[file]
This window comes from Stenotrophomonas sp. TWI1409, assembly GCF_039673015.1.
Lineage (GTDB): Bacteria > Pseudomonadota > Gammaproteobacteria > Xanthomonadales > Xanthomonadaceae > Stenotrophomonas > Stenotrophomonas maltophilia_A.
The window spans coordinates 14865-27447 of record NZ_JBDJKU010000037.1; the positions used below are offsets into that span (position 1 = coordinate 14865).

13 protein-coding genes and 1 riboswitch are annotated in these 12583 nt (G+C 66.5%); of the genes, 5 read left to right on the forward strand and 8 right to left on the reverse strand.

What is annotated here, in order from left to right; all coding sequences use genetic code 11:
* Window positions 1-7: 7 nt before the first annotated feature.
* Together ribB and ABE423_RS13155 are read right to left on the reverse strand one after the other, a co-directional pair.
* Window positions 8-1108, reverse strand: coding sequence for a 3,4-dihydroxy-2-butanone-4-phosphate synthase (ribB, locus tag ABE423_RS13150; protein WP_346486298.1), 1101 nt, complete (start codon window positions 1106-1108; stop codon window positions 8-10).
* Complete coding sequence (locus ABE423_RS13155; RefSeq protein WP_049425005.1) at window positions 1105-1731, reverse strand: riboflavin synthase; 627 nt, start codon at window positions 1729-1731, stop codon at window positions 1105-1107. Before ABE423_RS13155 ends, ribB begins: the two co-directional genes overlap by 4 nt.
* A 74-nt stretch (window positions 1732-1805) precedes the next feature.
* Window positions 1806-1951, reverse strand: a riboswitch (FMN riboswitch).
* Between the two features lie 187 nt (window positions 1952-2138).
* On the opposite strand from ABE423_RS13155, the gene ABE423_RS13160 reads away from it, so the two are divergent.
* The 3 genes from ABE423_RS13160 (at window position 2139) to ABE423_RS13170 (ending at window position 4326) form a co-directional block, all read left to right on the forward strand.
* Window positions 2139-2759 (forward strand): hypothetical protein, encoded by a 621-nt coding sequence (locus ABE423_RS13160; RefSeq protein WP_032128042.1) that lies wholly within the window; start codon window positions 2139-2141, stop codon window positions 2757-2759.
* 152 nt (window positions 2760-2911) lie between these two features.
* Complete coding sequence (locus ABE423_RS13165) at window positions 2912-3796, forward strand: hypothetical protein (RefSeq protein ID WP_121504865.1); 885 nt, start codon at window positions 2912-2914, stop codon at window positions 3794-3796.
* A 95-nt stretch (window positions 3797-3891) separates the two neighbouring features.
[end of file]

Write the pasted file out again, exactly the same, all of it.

This window comes from Stenotrophomonas sp. TWI1409, assembly GCF_039673015.1.
Lineage (GTDB): Bacteria > Pseudomonadota > Gammaproteobacteria > Xanthomonadales > Xanthomonadaceae > Stenotrophomonas > Stenotrophomonas maltophilia_A.
The window spans coordinates 14865-27447 of record NZ_JBDJKU010000037.1; the positions used below are offsets into that span (position 1 = coordinate 14865).

13 protein-coding genes and 1 riboswitch are annotated in these 12583 nt (G+C 66.5%); of the genes, 5 read left to right on the forward strand and 8 right to left on the reverse strand.

What is annotated here, in order from left to right; all coding sequences use genetic code 11:
* Window positions 1-7: 7 nt before the first annotated feature.
* Together ribB and ABE423_RS13155 are read right to left on the reverse strand one after the other, a co-directional pair.
* Window positions 8-1108, reverse strand: coding sequence for a 3,4-dihydroxy-2-butanone-4-phosphate synthase (ribB, locus tag ABE423_RS13150; protein WP_346486298.1), 1101 nt, complete (start codon window positions 1106-1108; stop codon window positions 8-10).
* Complete coding sequence (locus ABE423_RS13155; RefSeq protein WP_049425005.1) at window positions 1105-1731, reverse strand: riboflavin synthase; 627 nt, start codon at window positions 1729-1731, stop codon at window positions 1105-1107. Before ABE423_RS13155 ends, ribB begins: the two co-directional genes overlap by 4 nt.
* A 74-nt stretch (window positions 1732-1805) precedes the next feature.
* Window positions 1806-1951, reverse strand: a riboswitch (FMN riboswitch).
* Between the two features lie 187 nt (window positions 1952-2138).
* On the opposite strand from ABE423_RS13155, the gene ABE423_RS13160 reads away from it, so the two are divergent.
* The 3 genes from ABE423_RS13160 (at window position 2139) to ABE423_RS13170 (ending at window position 4326) form a co-directional block, all read left to right on the forward strand.
* Window positions 2139-2759 (forward strand): hypothetical protein, encoded by a 621-nt coding sequence (locus ABE423_RS13160; RefSeq protein WP_032128042.1) that lies wholly within the window; start codon window positions 2139-2141, stop codon window positions 2757-2759.
* 152 nt (window positions 2760-2911) lie between these two features.
* Complete coding sequence (locus ABE423_RS13165) at window positions 2912-3796, forward strand: hypothetical protein (RefSeq protein ID WP_121504865.1); 885 nt, start codon at window positions 2912-2914, stop codon at window positions 3794-3796.
* A 95-nt stretch (window positions 3797-3891) separates the two neighbouring features.